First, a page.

Joint tissues were fixed with 4% paraformaldehyde. They were then decalcified for 1 week in hydrochloric acid before being embedded in paraffin. Tissue sections (4 μm) were stained with H&E in order to determine the influx of inflammatory cells. Inflammation was scored using the following criteria: 0, no inflammation; 1, slight thickening of lining layer or some infiltrating cells in sublining layer; 2, slight thickening of lining layer plus some infiltrating cells in sublining layer; 3, thickening of lining layer, influx of cells in sublining layer and presence of cells in the synovial space and synovium highly infiltrated with many inflammatory cells. The tissue sections were stained with safranin O to evaluate cartilage degradation under light microscopic examination. The extent of cartilage damage scored using the following criteria: 0, no destruction; 1, minimal erosion limited to single spots; 2, slight to moderate erosion in a limited area; 3, more extensive erosion and destruction. Immunohistochemistry was performed using the Vectastain ABC kit and 3,3’-diaminobenzidine as a substrate (both from Vector Laboratories, Burlingame, CA, USA). Nonspecific staining was reduced by protein blocking with 20% normal goat serum for 30 minutes, at room temperature. Joint tissues were incubated with anti-TLR4 antibody (Santa Cruz Biotechnology, Dallas, TX, USA) overnight at 4ºC.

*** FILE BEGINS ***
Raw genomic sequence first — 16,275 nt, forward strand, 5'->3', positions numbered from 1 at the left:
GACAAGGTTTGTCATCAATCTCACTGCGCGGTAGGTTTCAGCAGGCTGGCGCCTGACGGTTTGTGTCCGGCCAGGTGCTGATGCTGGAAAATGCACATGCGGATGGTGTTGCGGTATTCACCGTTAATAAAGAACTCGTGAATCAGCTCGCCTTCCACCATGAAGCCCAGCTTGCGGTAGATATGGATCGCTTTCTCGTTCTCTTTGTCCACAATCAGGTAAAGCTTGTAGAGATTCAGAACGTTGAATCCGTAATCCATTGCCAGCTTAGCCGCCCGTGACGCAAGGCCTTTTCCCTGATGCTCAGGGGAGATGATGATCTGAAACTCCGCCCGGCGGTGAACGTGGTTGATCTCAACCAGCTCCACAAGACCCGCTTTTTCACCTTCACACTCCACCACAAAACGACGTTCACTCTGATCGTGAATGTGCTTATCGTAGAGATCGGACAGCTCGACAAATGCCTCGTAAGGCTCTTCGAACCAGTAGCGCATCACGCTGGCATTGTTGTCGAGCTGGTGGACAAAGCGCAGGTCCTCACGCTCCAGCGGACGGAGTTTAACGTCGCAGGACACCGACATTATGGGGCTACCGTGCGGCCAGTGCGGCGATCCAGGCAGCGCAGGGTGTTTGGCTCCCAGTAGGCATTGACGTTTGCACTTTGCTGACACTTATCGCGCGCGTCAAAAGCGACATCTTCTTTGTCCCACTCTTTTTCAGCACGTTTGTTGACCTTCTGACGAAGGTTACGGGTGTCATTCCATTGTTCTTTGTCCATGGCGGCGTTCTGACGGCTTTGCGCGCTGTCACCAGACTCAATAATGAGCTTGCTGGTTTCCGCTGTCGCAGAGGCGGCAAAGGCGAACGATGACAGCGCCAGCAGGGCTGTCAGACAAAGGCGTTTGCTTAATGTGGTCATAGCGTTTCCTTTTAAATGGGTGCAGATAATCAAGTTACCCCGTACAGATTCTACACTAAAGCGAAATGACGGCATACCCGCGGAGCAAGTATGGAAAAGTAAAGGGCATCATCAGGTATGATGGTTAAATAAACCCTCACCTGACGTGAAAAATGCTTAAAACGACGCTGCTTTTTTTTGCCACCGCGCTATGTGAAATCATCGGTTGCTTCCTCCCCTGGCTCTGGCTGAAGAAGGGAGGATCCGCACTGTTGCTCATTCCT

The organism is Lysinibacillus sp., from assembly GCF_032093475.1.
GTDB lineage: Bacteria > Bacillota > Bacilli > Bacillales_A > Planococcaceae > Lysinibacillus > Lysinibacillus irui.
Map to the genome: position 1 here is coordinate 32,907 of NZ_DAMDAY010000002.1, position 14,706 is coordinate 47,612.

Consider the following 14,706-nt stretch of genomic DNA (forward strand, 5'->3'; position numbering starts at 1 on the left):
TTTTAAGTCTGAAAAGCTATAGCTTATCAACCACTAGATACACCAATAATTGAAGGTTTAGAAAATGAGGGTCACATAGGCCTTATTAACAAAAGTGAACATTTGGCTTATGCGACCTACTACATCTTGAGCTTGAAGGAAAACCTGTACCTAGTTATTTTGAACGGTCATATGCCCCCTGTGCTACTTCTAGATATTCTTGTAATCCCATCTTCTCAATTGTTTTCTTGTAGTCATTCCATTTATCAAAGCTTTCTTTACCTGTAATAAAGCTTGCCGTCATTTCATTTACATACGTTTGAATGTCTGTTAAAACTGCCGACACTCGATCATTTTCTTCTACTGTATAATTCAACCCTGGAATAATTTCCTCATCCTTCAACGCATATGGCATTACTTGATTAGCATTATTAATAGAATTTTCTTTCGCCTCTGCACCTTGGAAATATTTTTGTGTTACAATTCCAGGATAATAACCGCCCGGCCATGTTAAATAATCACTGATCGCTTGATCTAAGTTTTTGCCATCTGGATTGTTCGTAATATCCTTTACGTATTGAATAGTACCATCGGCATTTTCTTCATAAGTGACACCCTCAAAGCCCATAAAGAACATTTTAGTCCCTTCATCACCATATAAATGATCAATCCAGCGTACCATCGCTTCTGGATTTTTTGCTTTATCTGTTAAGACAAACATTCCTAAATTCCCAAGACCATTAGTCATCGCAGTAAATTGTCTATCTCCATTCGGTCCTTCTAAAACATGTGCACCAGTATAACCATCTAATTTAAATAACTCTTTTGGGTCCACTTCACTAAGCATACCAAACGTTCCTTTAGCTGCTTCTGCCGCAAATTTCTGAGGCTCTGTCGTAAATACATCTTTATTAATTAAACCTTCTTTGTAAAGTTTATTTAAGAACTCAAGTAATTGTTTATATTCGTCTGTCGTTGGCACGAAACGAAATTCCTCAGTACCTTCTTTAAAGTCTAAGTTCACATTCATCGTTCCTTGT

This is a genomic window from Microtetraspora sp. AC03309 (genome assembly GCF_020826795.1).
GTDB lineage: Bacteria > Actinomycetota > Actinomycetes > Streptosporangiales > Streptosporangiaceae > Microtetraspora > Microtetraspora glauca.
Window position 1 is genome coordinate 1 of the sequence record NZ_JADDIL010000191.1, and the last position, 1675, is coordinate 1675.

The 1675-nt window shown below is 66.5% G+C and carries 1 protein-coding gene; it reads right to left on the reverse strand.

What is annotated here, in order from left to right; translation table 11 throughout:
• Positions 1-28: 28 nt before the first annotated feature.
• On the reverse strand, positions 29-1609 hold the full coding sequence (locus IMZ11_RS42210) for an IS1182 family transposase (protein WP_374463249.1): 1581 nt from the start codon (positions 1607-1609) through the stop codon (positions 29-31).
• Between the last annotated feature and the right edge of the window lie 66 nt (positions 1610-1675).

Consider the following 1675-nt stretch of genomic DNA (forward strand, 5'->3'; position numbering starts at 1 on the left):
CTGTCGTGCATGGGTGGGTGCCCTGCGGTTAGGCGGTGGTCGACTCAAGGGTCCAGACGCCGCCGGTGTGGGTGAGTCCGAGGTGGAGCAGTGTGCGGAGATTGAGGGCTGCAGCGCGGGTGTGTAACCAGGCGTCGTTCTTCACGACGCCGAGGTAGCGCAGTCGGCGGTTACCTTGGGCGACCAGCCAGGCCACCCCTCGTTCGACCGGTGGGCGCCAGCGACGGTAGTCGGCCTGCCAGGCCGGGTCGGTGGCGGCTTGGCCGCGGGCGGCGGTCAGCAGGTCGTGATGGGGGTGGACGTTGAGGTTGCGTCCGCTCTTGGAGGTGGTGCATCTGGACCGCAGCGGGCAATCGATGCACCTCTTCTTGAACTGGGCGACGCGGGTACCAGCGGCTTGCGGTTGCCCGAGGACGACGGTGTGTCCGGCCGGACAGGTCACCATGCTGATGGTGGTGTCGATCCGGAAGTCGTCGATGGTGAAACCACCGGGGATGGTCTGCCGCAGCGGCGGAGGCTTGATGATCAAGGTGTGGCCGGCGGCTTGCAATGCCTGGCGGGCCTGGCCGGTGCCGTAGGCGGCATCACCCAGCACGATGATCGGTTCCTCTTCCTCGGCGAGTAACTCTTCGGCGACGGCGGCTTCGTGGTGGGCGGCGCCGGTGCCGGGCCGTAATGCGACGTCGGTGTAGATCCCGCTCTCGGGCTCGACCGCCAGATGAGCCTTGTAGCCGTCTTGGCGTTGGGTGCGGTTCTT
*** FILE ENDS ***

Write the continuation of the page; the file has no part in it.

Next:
Enzyme-linked immunosorbent assay

The serum levels of anti-type II collagen specific immunoglobulin G (IgG; Chondrex), tumor necrosis factor α (TNF-α), interleukin 6 (IL-6), and IL-17 (R&D Systems, Minneapolis, MN, USA) were measured according to the manufacturer’s protocol using an enzyme-linked immunosorbent assay (ELISA) kit (R&D). For the determination of cytokine levels, blood samples from the mice were obtained on day 42 and stored at –70°C until use. Antibody concentrations for each serum sample were obtained by reference to the standard curve. The absorbance values were determined at 450 nm with an ELISA microplate reader (Vector3, Perkin Elmer, Waltham, MA, USA).

Protein extraction and Western blot analysis